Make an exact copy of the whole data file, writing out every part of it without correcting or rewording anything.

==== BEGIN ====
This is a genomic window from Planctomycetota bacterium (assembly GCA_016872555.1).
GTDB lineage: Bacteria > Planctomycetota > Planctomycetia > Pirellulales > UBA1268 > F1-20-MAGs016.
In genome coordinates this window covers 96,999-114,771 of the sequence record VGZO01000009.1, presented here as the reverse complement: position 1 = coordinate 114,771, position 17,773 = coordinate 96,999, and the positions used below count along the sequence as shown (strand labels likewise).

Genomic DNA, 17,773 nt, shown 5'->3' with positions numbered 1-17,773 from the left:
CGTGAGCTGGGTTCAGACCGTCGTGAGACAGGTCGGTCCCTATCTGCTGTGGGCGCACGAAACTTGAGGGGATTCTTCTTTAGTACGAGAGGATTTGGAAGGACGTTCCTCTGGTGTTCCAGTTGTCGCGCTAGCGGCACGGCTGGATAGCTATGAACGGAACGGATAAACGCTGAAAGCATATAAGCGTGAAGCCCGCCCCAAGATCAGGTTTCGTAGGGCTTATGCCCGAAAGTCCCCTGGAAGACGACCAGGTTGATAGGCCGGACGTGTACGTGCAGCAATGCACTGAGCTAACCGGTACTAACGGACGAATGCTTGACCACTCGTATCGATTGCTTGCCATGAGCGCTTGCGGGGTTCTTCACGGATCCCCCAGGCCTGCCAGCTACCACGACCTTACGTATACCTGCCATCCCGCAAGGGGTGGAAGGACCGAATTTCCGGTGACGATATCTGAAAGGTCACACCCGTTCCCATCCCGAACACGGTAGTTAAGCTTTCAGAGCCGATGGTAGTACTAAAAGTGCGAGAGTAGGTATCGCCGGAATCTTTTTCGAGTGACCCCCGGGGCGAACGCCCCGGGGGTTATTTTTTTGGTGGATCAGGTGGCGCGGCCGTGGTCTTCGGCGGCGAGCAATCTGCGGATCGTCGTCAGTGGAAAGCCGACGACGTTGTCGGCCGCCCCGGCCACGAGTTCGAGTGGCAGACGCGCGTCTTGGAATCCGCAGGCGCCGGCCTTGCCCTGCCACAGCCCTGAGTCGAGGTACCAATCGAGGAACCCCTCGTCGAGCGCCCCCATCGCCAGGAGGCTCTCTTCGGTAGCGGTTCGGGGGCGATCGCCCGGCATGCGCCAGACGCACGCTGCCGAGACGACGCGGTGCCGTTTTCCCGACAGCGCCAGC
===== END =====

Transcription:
This is a genomic window from Planctomycetota bacterium (assembly GCA_016872555.1).
GTDB lineage: Bacteria > Planctomycetota > Planctomycetia > Pirellulales > UBA1268 > F1-20-MAGs016.
In genome coordinates this window covers 96,999-114,771 of the sequence record VGZO01000009.1, presented here as the reverse complement: position 1 = coordinate 114,771, position 17,773 = coordinate 96,999, and the positions used below count along the sequence as shown (strand labels likewise).

Genomic DNA, 17,773 nt, shown 5'->3' with positions numbered 1-17,773 from the left:
CGTGAGCTGGGTTCAGACCGTCGTGAGACAGGTCGGTCCCTATCTGCTGTGGGCGCACGAAACTTGAGGGGATTCTTCTTTAGTACGAGAGGATTTGGAAGGACGTTCCTCTGGTGTTCCAGTTGTCGCGCTAGCGGCACGGCTGGATAGCTATGAACGGAACGGATAAACGCTGAAAGCATATAAGCGTGAAGCCCGCCCCAAGATCAGGTTTCGTAGGGCTTATGCCCGAAAGTCCCCTGGAAGACGACCAGGTTGATAGGCCGGACGTGTACGTGCAGCAATGCACTGAGCTAACCGGTACTAACGGACGAATGCTTGACCACTCGTATCGATTGCTTGCCATGAGCGCTTGCGGGGTTCTTCACGGATCCCCCAGGCCTGCCAGCTACCACGACCTTACGTATACCTGCCATCCCGCAAGGGGTGGAAGGACCGAATTTCCGGTGACGATATCTGAAAGGTCACACCCGTTCCCATCCCGAACACGGTAGTTAAGCTTTCAGAGCCGATGGTAGTACTAAAAGTGCGAGAGTAGGTATCGCCGGAATCTTTTTCGAGTGACCCCCGGGGCGAACGCCCCGGGGGTTATTTTTTTGGTGGATCAGGTGGCGCGGCCGTGGTCTTCGGCGGCGAGCAATCTGCGGATCGTCGTCAGTGGAAAGCCGACGACGTTGTCGGCCGCCCCGGCCACGAGTTCGAGTGGCAGACGCGCGTCTTGGAATCCGCAGGCGCCGGCCTTGCCCTGCCACAGCCCTGAGTCGAGGTACCAATCGAGGAACCCCTCGTCGAGCGCCCCCATCGCCAGGAGGCTCTCTTCGGTAGCGGTTCGGGGGCGATCGCCCGGCATGCGCCAGACGCACGCTGCCGAGACGACGCGGTGCCGTTTTCCCGACAGCGCCAGC